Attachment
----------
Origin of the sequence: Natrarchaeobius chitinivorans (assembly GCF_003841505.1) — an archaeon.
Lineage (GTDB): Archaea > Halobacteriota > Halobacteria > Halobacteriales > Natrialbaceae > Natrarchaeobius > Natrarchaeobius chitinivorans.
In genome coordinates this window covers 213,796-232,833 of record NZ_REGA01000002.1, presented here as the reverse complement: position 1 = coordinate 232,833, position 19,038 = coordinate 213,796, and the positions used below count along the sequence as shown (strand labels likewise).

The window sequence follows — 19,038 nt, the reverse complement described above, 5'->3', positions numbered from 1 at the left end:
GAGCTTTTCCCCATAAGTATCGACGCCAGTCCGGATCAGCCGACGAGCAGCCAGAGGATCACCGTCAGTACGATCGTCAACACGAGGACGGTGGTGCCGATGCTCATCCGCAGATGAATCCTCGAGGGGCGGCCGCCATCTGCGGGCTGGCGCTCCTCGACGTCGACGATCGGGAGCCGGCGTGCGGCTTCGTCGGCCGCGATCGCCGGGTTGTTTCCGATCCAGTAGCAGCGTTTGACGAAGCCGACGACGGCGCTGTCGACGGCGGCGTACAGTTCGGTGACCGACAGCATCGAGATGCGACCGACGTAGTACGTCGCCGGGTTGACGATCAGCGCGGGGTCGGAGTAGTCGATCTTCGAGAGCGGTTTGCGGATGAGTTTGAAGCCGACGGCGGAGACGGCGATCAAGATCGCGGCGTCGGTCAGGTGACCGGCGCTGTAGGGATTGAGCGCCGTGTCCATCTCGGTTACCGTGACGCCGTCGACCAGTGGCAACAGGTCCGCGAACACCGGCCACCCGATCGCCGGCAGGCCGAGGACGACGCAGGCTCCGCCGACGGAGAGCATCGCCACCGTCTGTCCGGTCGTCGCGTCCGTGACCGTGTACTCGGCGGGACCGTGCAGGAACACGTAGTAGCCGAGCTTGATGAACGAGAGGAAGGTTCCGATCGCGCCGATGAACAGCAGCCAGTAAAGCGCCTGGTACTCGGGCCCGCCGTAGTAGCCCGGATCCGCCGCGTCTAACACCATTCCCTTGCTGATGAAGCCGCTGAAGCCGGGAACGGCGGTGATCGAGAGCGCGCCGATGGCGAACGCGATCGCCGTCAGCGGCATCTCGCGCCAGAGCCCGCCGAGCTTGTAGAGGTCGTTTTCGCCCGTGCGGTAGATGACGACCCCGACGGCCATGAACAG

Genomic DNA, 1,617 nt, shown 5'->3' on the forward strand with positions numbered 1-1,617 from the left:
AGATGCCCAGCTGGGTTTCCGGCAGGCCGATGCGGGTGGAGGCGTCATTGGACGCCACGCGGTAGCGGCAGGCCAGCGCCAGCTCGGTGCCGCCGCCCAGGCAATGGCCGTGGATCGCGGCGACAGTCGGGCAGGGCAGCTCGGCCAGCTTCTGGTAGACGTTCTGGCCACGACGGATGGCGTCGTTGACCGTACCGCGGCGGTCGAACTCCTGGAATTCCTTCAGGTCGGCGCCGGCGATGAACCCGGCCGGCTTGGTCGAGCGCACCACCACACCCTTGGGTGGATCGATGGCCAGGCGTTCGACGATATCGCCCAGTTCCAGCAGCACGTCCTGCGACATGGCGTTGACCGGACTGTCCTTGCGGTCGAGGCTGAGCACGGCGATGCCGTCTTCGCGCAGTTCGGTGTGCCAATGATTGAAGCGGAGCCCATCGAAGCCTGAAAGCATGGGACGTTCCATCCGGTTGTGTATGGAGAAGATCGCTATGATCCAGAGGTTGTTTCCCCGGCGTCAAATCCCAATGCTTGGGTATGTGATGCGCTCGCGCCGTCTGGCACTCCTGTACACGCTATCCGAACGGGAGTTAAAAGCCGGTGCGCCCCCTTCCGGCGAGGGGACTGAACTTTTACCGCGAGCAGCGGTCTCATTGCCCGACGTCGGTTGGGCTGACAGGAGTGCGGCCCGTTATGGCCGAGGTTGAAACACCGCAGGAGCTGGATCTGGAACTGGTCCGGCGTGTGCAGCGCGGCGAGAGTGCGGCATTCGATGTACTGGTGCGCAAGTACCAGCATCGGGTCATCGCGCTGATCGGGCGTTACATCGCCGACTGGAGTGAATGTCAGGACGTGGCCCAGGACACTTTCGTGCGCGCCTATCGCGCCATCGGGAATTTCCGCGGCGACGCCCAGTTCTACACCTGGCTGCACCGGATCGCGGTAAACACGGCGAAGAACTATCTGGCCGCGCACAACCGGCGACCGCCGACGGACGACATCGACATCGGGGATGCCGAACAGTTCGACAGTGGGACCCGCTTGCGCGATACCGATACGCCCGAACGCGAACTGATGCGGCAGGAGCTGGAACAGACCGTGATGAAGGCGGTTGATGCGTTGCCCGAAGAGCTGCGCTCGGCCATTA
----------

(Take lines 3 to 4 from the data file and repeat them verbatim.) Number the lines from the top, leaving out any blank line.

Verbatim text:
In genome coordinates this window covers 213,796-232,833 of record NZ_REGA01000002.1, presented here as the reverse complement: position 1 = coordinate 232,833, position 19,038 = coordinate 213,796, and the positions used below count along the sequence as shown (strand labels likewise).

The window sequence follows — 19,038 nt, the reverse complement described above, 5'->3', positions numbered from 1 at the left end: